Collaborate for better solutions


Aug  7th

STARTUPS have been advised not to be preoccupied with looking for the next big idea.

Funders, apparently, are more interested in smaller ideas that can work with other ideas to solve specific issues, say industry observers in a panel discussion titled “Malaysian ecosystem: the private sector wish list” at the WIEF Idealab 2017.

“Venture capitalists (VCs) are not looking for the best app, as long as minimally, it’s going to be really helpful to people. Please don’t look into being the best app anymore. They are not looking into that. Everybody is taking a shift, to not pitch a pitch that’s going to be the next Uber.

“These days, private equity and VCs are very much looking for startups that can collaborate with another startup. So don’t ever think that you are superior and that your startup will win over the others,” says Allchat World chief executive officer Udesh Chaskar, one of the speakers on the panel.

The panel, moderated by social business The Incitement co-founder and global executive officer Zikry Kholil, also featured Chooi & Co partner Raphael Tay and Astro Awani deupty editor-in-chief Kamarul Bahrin Haron.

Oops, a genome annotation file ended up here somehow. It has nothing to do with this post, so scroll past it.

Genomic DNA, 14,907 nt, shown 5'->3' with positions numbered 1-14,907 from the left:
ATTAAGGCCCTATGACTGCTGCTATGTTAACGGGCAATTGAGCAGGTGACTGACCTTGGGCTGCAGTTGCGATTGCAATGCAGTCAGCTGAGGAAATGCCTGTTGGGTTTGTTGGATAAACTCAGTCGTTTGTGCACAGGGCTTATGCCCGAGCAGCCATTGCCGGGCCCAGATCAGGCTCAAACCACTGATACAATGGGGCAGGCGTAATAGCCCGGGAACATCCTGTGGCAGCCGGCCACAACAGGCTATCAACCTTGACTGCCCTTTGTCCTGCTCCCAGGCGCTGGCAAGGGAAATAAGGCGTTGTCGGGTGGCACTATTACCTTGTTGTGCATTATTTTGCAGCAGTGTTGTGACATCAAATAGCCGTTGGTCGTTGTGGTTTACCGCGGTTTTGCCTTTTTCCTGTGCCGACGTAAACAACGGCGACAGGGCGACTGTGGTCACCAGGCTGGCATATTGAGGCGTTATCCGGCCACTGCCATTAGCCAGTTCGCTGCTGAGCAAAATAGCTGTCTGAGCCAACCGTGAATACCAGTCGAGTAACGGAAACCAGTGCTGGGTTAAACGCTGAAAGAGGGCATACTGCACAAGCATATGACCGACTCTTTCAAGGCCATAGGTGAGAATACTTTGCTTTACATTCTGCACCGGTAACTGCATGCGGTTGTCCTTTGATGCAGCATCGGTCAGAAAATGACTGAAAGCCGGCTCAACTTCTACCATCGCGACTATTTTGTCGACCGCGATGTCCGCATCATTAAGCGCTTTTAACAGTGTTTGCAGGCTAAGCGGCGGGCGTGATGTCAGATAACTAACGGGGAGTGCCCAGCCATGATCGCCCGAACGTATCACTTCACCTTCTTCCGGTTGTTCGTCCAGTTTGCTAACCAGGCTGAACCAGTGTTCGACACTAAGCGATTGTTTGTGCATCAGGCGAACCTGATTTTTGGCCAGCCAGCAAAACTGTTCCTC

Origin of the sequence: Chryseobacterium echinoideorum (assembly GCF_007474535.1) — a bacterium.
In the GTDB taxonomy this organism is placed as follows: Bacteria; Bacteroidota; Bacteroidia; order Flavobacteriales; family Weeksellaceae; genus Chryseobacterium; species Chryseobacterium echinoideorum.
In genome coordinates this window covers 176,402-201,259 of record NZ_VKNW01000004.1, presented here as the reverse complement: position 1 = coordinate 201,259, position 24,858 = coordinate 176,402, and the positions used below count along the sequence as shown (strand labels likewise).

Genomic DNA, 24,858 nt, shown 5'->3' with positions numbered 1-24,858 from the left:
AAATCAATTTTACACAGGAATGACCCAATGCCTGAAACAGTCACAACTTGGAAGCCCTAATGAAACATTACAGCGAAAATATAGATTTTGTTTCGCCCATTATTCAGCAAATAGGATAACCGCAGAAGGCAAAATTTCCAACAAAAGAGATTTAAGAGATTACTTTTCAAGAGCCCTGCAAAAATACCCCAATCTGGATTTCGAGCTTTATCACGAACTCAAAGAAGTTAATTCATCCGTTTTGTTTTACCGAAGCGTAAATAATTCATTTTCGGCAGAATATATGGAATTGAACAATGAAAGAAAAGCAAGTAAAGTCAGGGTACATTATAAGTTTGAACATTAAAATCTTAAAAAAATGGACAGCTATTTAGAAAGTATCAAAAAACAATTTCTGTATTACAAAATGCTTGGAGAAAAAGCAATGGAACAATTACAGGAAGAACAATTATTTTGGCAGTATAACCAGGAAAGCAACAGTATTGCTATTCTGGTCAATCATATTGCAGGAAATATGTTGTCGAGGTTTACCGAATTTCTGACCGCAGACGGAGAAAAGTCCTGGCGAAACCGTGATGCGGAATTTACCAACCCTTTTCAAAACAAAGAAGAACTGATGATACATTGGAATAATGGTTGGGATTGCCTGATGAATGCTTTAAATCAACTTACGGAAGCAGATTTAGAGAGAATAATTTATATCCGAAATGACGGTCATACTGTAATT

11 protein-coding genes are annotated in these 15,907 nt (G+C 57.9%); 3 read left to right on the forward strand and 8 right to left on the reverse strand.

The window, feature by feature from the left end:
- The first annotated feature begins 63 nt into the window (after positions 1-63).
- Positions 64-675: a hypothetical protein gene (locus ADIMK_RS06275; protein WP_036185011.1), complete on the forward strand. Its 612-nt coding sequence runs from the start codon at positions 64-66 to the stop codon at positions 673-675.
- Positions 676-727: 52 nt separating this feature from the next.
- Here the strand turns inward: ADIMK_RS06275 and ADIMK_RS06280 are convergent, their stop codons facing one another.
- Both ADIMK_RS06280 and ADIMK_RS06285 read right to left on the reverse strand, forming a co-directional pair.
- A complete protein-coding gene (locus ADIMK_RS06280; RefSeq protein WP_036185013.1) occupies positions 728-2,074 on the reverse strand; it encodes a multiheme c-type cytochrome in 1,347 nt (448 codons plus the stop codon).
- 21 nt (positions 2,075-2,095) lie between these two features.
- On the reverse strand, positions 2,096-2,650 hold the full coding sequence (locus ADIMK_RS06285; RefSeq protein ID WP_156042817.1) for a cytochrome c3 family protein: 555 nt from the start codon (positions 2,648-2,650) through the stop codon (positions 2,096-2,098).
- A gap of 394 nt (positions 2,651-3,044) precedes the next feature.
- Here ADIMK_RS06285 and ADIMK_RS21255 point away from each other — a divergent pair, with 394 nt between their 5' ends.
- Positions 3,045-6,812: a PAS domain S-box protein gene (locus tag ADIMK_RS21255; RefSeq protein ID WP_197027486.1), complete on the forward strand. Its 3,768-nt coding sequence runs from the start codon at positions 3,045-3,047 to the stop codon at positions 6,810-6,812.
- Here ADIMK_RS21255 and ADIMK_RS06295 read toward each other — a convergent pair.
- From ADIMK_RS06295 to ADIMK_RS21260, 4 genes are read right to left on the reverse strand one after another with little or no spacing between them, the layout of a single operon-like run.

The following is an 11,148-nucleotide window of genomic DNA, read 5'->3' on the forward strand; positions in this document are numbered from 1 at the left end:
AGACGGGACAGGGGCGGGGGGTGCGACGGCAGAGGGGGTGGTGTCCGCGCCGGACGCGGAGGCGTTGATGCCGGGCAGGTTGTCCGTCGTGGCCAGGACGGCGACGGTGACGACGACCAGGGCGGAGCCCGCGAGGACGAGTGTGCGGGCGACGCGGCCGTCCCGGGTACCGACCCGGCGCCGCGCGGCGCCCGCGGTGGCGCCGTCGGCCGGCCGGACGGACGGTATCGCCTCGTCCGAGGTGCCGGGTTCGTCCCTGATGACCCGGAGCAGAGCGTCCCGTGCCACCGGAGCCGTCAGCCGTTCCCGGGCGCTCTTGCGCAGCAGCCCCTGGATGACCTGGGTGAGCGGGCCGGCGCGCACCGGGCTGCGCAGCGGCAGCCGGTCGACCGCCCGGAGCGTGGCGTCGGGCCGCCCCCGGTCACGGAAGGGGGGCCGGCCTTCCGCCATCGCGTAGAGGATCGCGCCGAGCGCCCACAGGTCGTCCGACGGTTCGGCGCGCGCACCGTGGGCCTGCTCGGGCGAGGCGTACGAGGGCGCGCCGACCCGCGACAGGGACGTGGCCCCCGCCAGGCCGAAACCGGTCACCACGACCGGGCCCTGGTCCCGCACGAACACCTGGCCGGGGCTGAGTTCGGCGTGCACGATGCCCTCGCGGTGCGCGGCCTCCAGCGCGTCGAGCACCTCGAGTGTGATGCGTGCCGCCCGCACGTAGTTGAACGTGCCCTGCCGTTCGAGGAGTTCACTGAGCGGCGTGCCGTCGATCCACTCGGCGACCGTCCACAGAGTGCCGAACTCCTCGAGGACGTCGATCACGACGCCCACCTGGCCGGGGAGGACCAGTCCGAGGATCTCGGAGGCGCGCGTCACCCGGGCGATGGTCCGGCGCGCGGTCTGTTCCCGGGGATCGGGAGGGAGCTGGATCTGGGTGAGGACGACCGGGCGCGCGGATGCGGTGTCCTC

Kamarul adds that there needs to be better cross-fertilisation of ideas even before the pre-seed stage.

He points out that many startup ideas are usually half-baked because 99% of the solutions proposed by the startups are from coders and programmers, who may not necessarily be knowledgeable about the challenges and real solutions needed in the field.

“They haven’t even seen the actual situation and yet they want to come out with a solution. Imagine if they had sat down with subject-matter experts (the results would be different),” he says.

“It’s important that the startup communities start moving into the communities. Collaborate and share, that’s critical. That’s where new ideas are going to come out from. Don’t dream too big. Solve day-to-day solutions. And in order to do that, startups must immerse themselves in the local community,” Tay concurs.

“We are so driven by the next big idea that we forget that we live in the local community. So there are solutions (for everyday-problems), not for something that’s so big and so grand that it is of no use to anybody else, except to be the next big Grab idea,” he says.

Tay adds that a supportive ecosystem is crucial in helping startups thrive as problem solvers.

“It’s important that we help create startups within local communities. There must be that bridge. There must be that collaboration. And the local ecosystem must stop looking for handouts, stop complaining, and start picking ourselves up,” says Tay.

This article was published at The Star website on 7th August 2017.
Click here to view the original piece of the article.

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